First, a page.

CREEK WEEK ’14

I believe that Oklahoma Baptists can be characterized by many things, but specifically by their commitment to giving to the Cooperative Program, to sending out missionaries, and to Falls Creek.

Falls Creek is the largest Christian camp in the United States. Beginning in 1917 with a little more than 230 campers, Falls Creek will this summer see upwards of 55,000 campers walking the grounds. More missionaries have experienced their call to a lifetime of service at Falls Creek than at any other place on the face of the earth. Oklahoma Baptists invest a lot into this work. Nearly 100 years, millions of dollars, and countless hours of prayer…on a daily basis. All for the proclamation of the Gospel and the advancement of the Kingdom. We could have done all of that and more, but apart from Christ, it would have failed. It is by God’s grace that Falls Creek continues to exist.

Southern Hills just returned from our week at The Creek. We took over 160 campers, including adults. More than 30 of those student campers had never before attended Falls Creek, and just as many do not have a church home where they are plugged in, growing, and serving. This is my fourth year to have the opportunity to go as a sponsor. I spent a good portion of my days cleaning showers, mirrors, toilets, and washing dishes. In addition to being a part of the cleaning crew, I was also asked to help lead a group of 9th & 10th grade guys with my boy, Parker Lepley.

Although I love these kids deeply, I was not too thrilled about leading this group. You see, I have lead this group of guys once this year, and I have nothing positive to say about that week. Not one single thing. I have never been around kids who were so disrespectful and irreverent. One can hopefully understand why I had low expectations for this group. And to nobody’s surprise, they started out the week just as I had expected them to, rotten.

Day 1.
This is always a chill day. No volleyball. We arrive around noon, get our bunks situated, and hangout for the afternoon. The students go off to tabernacle around 7:00 that evening. Each night after tabernacle, the students have a little over an hour to snag an icy date, or two. At 10:00 p.m. we start our cabin worship time. Following this, we have small group time and that usually ends around 11:30-11:45. During small group time, Parker and I asked them some basic questions. Questions like, “Why did you come this week?” “What do you hope to learn this week” and the final question was, “How can we pray for you this week?” The first answer was, “with your eyes closed.” This answer did not surprise or upset me. Not one iota. This is what I expected from this group of guys.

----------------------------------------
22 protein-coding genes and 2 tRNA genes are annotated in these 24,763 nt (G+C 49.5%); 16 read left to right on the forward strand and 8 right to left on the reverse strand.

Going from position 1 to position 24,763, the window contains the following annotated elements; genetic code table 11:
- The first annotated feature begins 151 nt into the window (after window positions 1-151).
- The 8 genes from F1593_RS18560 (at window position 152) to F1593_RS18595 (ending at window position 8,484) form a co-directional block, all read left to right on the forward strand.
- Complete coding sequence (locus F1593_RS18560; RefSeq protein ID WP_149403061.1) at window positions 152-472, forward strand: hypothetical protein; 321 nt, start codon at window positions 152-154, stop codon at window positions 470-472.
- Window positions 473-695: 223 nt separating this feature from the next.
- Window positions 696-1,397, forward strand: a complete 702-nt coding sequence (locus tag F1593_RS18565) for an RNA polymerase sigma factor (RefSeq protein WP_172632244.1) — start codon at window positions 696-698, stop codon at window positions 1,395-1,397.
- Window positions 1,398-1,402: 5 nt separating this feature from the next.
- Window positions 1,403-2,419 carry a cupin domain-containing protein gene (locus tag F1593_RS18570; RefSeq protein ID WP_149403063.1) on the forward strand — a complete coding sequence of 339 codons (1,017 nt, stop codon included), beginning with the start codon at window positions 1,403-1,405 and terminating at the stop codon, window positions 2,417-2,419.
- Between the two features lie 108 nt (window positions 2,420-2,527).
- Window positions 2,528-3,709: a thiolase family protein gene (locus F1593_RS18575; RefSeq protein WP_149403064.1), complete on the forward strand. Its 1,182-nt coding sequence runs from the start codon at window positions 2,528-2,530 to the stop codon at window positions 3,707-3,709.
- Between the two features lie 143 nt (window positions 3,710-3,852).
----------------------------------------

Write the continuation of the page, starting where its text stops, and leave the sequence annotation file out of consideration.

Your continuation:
Day 2.
Great start to volleyball. I believe we only lost one game this day. During the evening small group times, it was the regular playful conversing with not one ounce of seriousness. We had been asking the guys what they learned throughout the day, and we got some typical Sunday school answers. Then, one of the guys asked me what I had learned. I reluctantly shared with them what the Lord had brought to my mind during the evening cabin worship. We had a marathon them for our cabin and how it was worth it. And so the comparison was made that Jesus is worth it. While talking about how running the race set before us was worth it, it occurred to me that many of our guys simply were not running. Simple as that. In fact, I would say that some of them were even walking backwards. So, I shared that with the group, just as they had requested. And this was day two.

 Day 3.
More volleyball. As we were walking down the stairs of our cabin to our small group, a student asked if he could talk with me. Sure thing. We began talking about how he felt as if he needed to rededicate his life to Christ. That’s wonderful! As we talked through what that looked like, it became obvious to me that he was dealing with some assurance issues. I asked him the question, “If you were to die tonight, where would you go?” His answer was hell. He was confident at that moment that if he were to die, he would spend an eternity in hell, eternally separated from God. To hear your kid say that is heartbreaking. In that moment, all else becomes meaningless. The only thing that matters in this moment is the person’s response to God’s calling. One can deny it, discredit it, push it off for another time or they can respond in faith. This student prayed to receive Christ and experienced the forgiveness of sins. Glory!